What is the Multidimensional Poverty Index?

The Multidimensional Poverty Index (MPI) identifies multiple deprivations at the household and individual level in health, education and standard of living. It uses micro data from household surveys, and—unlike the Inequality-adjusted Human Development Index—all the indicators needed to construct the measure must come from the same survey. Each person in a given household is classified as poor or non-poor depending on the weighted number of deprivations his or her household experiences. These data are then aggregated into the national measure of poverty. The MPI reflects both the prevalence of multidimensional deprivation and its intensity—the percentage of simultaneous deprivations poor people experience. It can be used to create a comprehensive picture of people living in poverty, and permits comparisons both across countries, regions and the world and within countries by ethnic group, urban or rural location, as well as other key household and community characteristics. The MPI offers a valuable complement to income-based poverty measures.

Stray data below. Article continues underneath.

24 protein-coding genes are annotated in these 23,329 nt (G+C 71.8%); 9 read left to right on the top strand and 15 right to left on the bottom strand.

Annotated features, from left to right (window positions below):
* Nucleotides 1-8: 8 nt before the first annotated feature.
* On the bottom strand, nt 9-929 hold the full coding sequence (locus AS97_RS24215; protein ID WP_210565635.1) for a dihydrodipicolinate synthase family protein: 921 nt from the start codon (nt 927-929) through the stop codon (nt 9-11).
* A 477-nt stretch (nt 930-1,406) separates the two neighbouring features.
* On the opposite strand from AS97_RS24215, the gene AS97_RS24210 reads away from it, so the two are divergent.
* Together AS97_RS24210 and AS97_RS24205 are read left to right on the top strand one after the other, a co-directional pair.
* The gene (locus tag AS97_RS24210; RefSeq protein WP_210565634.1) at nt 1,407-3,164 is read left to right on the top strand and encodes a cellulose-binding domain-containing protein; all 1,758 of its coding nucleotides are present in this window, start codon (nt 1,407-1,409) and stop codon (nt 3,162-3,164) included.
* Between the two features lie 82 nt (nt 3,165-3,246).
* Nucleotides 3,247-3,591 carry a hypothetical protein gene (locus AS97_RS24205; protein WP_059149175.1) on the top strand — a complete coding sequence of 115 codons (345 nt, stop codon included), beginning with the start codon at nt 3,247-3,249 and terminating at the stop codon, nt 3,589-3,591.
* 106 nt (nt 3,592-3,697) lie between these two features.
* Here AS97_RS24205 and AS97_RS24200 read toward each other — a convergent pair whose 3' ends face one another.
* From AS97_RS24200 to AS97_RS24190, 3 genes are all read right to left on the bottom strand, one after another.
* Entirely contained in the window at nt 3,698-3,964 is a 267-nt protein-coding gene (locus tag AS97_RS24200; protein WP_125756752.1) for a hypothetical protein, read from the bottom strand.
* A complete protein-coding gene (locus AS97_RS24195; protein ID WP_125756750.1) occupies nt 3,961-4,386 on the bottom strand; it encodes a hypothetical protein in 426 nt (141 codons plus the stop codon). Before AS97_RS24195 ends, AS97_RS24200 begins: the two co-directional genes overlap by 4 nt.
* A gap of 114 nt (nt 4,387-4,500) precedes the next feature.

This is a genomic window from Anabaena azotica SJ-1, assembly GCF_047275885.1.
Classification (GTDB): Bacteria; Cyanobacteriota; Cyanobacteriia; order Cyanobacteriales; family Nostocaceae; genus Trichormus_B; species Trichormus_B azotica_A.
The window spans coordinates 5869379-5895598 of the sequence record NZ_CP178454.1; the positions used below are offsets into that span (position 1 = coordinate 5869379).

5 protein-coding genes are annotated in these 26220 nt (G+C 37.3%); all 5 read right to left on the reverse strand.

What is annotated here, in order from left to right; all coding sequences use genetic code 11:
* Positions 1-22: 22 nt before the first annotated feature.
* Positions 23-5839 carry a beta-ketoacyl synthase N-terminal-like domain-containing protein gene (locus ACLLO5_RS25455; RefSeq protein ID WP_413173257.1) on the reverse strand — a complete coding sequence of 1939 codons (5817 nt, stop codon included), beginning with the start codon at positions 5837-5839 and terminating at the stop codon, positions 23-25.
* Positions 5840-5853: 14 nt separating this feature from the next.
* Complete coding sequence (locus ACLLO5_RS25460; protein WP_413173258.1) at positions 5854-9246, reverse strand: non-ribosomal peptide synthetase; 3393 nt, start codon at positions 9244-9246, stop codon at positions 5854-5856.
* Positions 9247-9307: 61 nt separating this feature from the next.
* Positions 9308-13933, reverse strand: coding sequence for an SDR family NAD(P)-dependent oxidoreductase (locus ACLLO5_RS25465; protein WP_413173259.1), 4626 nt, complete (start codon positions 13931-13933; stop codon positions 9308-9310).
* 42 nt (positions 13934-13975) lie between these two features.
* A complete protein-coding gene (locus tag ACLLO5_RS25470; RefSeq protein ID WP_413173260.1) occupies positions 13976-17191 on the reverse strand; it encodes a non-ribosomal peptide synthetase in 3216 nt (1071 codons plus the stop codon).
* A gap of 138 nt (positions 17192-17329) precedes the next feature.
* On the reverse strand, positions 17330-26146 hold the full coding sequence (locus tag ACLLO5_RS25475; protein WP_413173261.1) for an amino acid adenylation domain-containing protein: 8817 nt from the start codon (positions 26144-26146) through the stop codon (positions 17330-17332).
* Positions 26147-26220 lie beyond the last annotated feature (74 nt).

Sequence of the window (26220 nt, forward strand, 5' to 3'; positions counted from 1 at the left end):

The 2016 Human Development Report (HDR) presents estimates for 102 developing countries with a combined population of 5.2 billion (72% of the world total). About 1.5 billion people in the countries covered—29% of their entire population—lived in multidimensional poverty between 2005 and 2015. We could not include other countries due to data constraints. Comparable data on each of the indicators were not available for other developing nations. There was also a decision not to use data from surveys conducted earlier than 2005.